New York Times Article on Ado

The Shakespeare Conference: SHK 24.0264  Monday, 3 June 2013

From:        Hardy Cook < This e-mail address is being protected from spambots. You need JavaScript enabled to view it >

Date:         June 1, 2013 8:10:03 PM EDT

Subject:     New York Times Article on Ado

 

[Editor’s Note: I had intended to include information about this NYTimes article about Joss Whedon’s Much Ado About Nothing film, but since Wednesday I have been laid out after a procedure and had forgotten about the article until I received a message from Mike Jensen that reminded me of my intention. Thanks for that Mike. –Hardy]

 

What follows is from a Wednesday, May 24, 2013, an article in the New York Times by Dave Itzkoff.

 

http://www.nytimes.com/2013/05/26/movies/joss-whedon-on-his-much-ado-about-nothing.html?ref=daveitzkoff&_r=0

 

Image from Joss Whedon’s Much Ado Poster:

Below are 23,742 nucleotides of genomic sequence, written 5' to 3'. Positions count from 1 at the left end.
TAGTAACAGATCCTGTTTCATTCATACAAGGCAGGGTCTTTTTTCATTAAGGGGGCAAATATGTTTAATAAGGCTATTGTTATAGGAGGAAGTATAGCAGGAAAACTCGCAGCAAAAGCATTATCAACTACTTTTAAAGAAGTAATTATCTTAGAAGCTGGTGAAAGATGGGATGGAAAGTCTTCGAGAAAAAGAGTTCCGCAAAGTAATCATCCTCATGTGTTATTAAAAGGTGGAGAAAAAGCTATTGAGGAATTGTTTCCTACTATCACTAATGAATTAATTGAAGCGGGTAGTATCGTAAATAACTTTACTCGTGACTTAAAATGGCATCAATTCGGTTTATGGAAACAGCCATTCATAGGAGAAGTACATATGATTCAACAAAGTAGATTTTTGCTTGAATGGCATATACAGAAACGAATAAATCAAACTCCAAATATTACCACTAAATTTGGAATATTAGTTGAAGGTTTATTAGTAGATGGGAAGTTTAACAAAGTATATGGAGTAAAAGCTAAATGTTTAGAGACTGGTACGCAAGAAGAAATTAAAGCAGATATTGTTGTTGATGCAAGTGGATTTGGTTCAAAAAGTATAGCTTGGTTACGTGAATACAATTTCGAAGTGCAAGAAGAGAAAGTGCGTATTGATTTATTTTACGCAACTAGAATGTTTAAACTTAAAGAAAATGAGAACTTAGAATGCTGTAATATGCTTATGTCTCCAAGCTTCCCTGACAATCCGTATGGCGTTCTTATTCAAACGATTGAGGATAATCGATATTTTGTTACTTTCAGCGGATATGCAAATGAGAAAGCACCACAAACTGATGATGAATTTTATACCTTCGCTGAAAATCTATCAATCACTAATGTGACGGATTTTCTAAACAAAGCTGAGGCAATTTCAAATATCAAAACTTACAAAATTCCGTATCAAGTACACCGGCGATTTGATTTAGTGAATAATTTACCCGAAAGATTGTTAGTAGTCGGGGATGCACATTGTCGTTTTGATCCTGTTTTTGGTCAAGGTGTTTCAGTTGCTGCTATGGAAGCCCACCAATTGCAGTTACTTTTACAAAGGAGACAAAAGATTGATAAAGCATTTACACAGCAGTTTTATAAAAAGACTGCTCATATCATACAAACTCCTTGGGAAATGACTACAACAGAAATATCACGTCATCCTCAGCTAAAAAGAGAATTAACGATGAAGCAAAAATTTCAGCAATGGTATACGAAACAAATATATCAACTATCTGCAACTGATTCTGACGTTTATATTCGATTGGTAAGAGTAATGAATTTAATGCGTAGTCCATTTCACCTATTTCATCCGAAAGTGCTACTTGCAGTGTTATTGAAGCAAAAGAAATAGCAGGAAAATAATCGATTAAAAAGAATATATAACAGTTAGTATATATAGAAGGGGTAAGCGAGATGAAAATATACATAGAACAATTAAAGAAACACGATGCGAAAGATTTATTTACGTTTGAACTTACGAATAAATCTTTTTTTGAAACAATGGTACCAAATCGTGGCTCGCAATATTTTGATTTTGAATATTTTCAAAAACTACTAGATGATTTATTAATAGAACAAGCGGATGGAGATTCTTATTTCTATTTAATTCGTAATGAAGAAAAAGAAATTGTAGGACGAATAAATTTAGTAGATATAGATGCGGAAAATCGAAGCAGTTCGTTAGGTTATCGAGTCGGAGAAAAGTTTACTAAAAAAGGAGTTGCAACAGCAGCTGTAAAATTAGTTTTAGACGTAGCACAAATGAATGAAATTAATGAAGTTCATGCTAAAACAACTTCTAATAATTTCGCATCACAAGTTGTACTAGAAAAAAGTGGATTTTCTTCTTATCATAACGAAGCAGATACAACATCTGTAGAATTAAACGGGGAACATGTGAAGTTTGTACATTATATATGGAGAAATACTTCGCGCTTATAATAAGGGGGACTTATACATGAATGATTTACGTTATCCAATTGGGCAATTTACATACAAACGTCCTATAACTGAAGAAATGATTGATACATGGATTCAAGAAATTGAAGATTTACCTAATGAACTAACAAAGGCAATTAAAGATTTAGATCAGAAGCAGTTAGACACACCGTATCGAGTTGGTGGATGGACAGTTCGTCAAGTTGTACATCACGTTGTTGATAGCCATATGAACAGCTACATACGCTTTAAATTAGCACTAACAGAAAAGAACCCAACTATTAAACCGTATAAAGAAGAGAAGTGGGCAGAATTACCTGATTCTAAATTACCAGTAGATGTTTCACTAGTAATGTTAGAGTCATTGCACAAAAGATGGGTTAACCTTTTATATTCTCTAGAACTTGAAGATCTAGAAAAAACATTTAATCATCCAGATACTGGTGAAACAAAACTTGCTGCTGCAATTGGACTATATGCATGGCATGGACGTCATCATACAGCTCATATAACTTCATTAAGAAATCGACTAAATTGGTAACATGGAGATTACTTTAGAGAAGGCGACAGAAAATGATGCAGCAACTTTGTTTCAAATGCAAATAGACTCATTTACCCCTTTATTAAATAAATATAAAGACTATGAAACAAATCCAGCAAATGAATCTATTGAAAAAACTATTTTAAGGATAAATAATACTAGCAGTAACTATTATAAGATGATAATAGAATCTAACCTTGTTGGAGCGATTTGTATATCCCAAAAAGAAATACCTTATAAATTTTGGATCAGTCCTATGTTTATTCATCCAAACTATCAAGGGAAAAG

**********

How Shakespeare Saved ‘Avengers’

By Dave Itzkoff

May 24, 2013

 

“Honestly, if you’re not a workaholic,” Joss Whedon said recently, “this is hard to explain.”

 

Mr. Whedon, the prolific writer, producer and director, was speaking by phone from Los Angeles as he discussed an unusual moment in his life, in fall 2011, when he had just finished principal photography on the soon-to-be comic-book blockbuster “The Avengers.”

 

With some well-earned time off before he started postproduction on that movie — a $200 million behemoth that was easily the biggest project Mr. Whedon had taken on — he canceled an anniversary trip he had planned to take with his wife, Kai Cole.

 

Instead, Mr. Whedon used his break from a movie to make another movie: a black-and-white adaptation of Shakespeare’s “Much Ado About Nothing,” shot in 12 days at his home in Santa Monica and starring actors he’d worked with on his TV shows, “Buffy the Vampire Slayer,” “Angel,” “Firefly” and “Dollhouse,” as well as on “The Avengers.”